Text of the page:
The Pahala Community Center was used as a staging area for lifting victims by helicopter to Hilo Medical Center where the infant died. “From this tragic incident you can see what happens when you take the child out of the car seat. The child probably would have survived if he was in the car seat,” said Sgt. Christopher Gali, of Hawai`i Police Department. Police are investigating the crash as a negligent homicide, but since drugs or alcohol are unlikely, they will probably refrain from filing charges against the father, even though it is law that children three years and under be in a car seat, with four to seven-year-olds strapped into a booster seat. There are many incentives for using infant and booster seats, including tax deductions and the grim statistics of injuries and deaths during accidents when they are not used.

Invasive mongoose may be targeted with irradication.
Photo from Wildcare, akyinthedoor.com
MONGOOSE ERADICATION is the aim of the state Board of Land & Natural Resources. The land board, which met this week, discussed working with the state and federal government, along with the counties, to come up with a program to rid the islands of these invasive species. Along with feral cats, mongoose are considered one of the main reasons that ground nesting birds are in decline in Hawai`i. Some concern has come from the Humane Society on whether poison would be used and whether that could kill pets and wildlife. Another concern is whether wild chickens will replace mongoose and compete with wildlife as happened on Kaua`i where there are no mongoose. 

HUMPBACK WHALE COUNT is on the agenda for today at Kalae, Punalu`u and sites within Hawai`i Volcanoes National Park. The annual 2012 Sanctuary Ocean Count is held until noon, as volunteers record the behavior of the whales over the four-hour period. More than 60 sites along the shores of the Big Island, O`ahu and Kaua`i have been selected for the count. To learn more, visit http://hawaiihumpbackwhale.noaa.gov. The final 2012 whale count is scheduled for Saturday, March 31. Register online or call 1-888-55-WHALE, ext. 253.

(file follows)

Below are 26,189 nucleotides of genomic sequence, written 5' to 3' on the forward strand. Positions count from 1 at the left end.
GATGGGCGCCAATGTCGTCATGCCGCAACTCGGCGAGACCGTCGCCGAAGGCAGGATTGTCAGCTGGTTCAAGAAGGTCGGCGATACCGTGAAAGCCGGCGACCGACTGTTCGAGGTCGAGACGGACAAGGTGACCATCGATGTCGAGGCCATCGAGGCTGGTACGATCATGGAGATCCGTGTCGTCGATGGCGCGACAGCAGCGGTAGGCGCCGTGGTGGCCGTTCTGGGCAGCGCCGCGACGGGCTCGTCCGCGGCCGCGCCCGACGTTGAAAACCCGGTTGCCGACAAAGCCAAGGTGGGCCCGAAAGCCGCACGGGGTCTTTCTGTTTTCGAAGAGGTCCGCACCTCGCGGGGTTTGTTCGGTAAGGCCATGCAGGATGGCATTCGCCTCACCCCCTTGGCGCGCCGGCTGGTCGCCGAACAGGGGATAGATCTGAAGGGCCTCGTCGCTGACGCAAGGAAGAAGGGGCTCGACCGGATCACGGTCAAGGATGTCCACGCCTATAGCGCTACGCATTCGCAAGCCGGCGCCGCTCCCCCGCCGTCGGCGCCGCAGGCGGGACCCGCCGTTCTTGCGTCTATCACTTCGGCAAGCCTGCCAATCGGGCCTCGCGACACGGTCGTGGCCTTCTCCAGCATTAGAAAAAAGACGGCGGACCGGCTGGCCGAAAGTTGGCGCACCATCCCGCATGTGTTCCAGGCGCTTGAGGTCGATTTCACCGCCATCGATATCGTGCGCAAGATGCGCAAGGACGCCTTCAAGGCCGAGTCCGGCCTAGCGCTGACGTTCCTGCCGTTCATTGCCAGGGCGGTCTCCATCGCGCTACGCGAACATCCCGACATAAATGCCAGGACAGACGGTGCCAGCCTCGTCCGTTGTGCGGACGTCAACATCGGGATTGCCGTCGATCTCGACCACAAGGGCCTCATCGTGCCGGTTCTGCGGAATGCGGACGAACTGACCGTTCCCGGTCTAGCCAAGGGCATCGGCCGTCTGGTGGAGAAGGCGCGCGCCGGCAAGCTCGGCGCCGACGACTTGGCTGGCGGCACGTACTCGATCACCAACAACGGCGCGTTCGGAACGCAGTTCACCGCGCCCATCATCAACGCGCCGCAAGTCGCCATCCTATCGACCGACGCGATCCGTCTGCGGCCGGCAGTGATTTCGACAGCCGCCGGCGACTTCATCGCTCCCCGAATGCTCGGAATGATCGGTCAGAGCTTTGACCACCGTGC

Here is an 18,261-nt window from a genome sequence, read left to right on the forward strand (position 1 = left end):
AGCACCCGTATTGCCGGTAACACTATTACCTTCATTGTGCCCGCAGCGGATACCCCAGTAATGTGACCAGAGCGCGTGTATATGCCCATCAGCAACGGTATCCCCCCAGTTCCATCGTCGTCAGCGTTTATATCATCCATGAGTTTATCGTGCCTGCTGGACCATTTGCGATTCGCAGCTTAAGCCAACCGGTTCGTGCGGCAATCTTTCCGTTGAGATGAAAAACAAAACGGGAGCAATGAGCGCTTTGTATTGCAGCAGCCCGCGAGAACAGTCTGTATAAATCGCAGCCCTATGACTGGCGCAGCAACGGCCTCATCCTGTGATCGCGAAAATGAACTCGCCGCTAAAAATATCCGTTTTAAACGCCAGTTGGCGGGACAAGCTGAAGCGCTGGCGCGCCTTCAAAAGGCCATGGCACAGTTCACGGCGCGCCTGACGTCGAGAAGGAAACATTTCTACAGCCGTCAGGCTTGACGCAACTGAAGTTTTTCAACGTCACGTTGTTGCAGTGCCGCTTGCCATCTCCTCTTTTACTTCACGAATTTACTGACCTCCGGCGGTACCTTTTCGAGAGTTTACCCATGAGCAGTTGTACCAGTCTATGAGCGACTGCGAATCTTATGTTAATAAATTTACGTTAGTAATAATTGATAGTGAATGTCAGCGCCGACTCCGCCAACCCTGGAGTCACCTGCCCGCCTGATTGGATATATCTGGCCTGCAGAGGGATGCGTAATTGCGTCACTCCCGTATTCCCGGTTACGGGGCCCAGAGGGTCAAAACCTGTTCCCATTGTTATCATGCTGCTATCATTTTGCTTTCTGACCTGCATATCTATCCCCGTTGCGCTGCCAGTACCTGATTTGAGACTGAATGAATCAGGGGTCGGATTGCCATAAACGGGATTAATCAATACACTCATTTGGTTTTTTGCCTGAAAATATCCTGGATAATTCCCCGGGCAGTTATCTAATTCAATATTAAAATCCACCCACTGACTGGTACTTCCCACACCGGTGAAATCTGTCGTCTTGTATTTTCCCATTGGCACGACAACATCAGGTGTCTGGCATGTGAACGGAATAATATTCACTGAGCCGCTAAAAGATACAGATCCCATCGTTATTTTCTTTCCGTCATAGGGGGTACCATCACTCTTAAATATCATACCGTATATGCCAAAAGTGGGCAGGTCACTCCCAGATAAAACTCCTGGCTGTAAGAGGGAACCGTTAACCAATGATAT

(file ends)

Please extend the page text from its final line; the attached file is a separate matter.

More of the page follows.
DONATIONS FOR A RUMMAGE SALE to benefit Ka`u Hospital Charitable Foundation’s scholarship fund are being accepted today. The scholarship fund assists any Ka`u student enrolled in any medical training program. Items can be dropped off at Kama`aina Kuts behind Na`alehu Ace Hardware through Saturday. The rummage sale takes place next Saturday, March 3. Call Ursula at 896-2624. 

A SPAGHETTI DINNER to benefit Ka`u Hospital is from 4 p.m. to 7 p.m. today at Na`alehu Community Center. The dinner is sponsored by the Ka`u Red Hat Ladies and Kalae Quilters. Tickets are $9.99 and can be purchased at the door.

KIPUKA`AKIHI HIKE, a ranger-guided hike into the Kahuku Unit of Hawai`i Volcanoes National Park, takes place tomorrow from 10 a.m. to 3 p.m. Participants explore an isolated refuge of rare plants in a remnant old-growth forest. Pre-registration is required. Call 985-6011.

HAWAIIAN CRAFTS, GAMES, AND HULA are are on the schedule at Honu`apo Park tomorrow from 1 p.m. to 4 p.m. `O Ka`u Kakou will sell shave ice and hot dogs, the Hawaiian Civic Club will sell their hand-made Hawaiian items, and Ka `Ohana O Honu`apo will sell T-shirts, water and juice.